Once you’ve installed and launched the application, enter the credentials:

  • Host:
  • Username:
  • Password: Cahc1moo

You can then connect and download the file into the appropriate destination.

Figure 4: Downloading the Food-5K dataset with FileZilla.

The username and password combination were obtained from the official Food-5K dataset website. If the username/password combination stops working for you, check to see if the dataset curators changed the login credentials.

Once downloaded, we can go ahead and unzip the dataset:

Project structure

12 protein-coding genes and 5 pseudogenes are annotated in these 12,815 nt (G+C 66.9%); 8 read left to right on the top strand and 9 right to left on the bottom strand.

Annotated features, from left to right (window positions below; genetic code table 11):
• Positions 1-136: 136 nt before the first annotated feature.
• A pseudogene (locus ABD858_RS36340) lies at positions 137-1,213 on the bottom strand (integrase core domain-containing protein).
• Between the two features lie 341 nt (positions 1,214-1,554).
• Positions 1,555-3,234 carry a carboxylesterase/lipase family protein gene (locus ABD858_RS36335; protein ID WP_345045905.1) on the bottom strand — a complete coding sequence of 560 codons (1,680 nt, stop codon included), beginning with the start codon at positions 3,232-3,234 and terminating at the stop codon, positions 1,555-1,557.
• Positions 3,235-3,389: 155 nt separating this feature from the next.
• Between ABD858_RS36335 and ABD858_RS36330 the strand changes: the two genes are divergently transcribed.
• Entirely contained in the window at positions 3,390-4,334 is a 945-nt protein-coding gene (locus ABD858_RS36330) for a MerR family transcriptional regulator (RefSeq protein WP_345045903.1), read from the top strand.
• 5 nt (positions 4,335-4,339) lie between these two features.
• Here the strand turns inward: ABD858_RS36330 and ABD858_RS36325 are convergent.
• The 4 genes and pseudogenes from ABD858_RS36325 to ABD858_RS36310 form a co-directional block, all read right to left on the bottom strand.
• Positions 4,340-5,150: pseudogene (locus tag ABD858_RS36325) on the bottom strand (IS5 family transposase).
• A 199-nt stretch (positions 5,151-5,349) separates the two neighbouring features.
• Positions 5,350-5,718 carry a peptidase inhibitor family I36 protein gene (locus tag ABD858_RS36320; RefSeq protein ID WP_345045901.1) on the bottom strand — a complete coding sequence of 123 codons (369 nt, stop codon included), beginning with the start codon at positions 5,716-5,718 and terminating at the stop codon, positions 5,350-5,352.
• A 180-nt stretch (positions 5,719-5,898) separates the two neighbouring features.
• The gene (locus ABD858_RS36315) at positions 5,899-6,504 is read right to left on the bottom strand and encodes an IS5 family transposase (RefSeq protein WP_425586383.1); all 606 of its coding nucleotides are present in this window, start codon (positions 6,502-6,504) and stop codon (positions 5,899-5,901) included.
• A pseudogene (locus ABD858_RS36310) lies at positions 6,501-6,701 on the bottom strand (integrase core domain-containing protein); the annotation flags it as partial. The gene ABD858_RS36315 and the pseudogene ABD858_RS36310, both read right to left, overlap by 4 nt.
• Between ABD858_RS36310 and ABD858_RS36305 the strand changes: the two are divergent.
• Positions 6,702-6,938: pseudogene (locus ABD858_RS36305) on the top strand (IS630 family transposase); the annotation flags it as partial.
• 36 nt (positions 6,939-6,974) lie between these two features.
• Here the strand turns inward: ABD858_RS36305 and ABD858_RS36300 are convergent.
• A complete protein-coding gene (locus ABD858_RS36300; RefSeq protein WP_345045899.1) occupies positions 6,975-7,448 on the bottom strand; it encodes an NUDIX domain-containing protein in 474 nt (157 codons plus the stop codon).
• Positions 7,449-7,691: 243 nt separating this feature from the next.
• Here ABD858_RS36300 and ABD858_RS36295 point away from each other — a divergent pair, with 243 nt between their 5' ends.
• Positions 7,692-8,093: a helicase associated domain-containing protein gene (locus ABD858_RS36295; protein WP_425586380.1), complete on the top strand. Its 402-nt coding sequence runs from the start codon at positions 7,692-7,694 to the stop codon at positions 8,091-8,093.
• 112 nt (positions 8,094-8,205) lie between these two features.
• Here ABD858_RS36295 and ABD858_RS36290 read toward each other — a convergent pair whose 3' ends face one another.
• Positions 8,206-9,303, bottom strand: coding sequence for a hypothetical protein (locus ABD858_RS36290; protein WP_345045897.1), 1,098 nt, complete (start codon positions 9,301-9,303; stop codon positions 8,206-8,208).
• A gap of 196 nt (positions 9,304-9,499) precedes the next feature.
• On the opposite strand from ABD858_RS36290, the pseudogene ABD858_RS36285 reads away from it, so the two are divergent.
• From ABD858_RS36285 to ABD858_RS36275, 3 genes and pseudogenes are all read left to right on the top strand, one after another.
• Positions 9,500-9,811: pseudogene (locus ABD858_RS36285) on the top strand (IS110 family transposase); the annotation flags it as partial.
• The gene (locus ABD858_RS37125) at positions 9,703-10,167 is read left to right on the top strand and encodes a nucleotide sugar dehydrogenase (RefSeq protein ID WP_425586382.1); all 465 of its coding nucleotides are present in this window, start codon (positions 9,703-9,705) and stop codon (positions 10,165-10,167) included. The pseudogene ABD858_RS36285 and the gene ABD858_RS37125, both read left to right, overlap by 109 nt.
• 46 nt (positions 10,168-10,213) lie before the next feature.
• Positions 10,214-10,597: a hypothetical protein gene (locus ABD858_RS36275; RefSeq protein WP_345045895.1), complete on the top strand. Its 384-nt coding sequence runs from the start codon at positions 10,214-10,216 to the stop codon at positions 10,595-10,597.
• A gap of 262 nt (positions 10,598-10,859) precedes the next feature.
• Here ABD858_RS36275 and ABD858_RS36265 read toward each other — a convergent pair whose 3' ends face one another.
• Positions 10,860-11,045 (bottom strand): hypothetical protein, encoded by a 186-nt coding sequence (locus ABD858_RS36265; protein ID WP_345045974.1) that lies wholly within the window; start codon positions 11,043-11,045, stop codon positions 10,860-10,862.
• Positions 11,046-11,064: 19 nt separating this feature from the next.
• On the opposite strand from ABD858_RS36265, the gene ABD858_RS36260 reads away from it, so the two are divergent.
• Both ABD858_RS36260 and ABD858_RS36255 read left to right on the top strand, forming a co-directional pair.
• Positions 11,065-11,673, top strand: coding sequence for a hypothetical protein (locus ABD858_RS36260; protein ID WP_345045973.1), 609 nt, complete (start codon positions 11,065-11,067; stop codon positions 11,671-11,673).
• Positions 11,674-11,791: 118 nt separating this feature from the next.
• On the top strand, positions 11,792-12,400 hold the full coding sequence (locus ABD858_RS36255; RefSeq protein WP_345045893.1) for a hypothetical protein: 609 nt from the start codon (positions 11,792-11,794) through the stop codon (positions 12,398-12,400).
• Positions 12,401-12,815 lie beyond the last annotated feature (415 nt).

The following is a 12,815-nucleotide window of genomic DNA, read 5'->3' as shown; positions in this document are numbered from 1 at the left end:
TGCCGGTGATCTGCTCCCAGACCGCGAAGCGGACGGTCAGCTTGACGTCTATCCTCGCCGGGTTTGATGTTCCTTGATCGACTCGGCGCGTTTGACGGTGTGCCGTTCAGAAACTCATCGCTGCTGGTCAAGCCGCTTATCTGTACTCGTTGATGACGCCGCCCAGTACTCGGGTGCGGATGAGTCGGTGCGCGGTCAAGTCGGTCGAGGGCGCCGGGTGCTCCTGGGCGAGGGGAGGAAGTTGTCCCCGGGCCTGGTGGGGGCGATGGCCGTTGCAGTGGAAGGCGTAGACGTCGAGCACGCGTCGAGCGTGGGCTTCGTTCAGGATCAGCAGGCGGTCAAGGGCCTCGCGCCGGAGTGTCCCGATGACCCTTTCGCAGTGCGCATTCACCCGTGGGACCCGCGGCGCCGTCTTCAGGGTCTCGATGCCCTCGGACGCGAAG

Now that we have today’s zip and the dataset, let’s inspect the entire project directory.

First, navigate back up to the project’s root:

Then, use the tree  command with arguments as shown:

As you can see, the Food-5K/  contains evaluation/ , training/ , and validation/  sub-directories. Each sub-directory contains 1,000 .jpg  image files.

Our dataset/  directory, while empty now, will soon contain the Food-5K images in a more organized form (to be discussed in the section, “Building our dataset for feature extraction”).

Upon successfully executing today’s Python scripts, the  output/  directory will house our extracted features (stored in three separate .csv  files) as well as our label encoder and model (both of which are in .cpickle  format).

Our Python scripts include:

  • pyimagesearch/ : Our custom configuration file will help us manage our dataset, class names, and paths. It is written in Python directly so that we can use os.path  to build OS-specific formatted file paths directly in the script.